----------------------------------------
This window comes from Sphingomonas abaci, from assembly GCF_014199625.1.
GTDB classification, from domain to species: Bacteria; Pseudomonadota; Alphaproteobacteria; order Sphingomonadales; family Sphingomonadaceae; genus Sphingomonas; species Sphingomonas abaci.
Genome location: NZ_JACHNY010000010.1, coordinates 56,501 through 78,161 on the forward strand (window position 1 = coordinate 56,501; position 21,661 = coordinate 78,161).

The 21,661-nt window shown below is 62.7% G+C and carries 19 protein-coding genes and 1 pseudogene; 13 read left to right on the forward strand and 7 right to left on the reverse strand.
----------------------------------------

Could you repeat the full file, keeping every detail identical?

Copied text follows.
This window comes from Sphingomonas abaci, from assembly GCF_014199625.1.
GTDB classification, from domain to species: Bacteria; Pseudomonadota; Alphaproteobacteria; order Sphingomonadales; family Sphingomonadaceae; genus Sphingomonas; species Sphingomonas abaci.
Genome location: NZ_JACHNY010000010.1, coordinates 56,501 through 78,161 on the forward strand (window position 1 = coordinate 56,501; position 21,661 = coordinate 78,161).

The 21,661-nt window shown below is 62.7% G+C and carries 19 protein-coding genes and 1 pseudogene; 13 read left to right on the forward strand and 7 right to left on the reverse strand.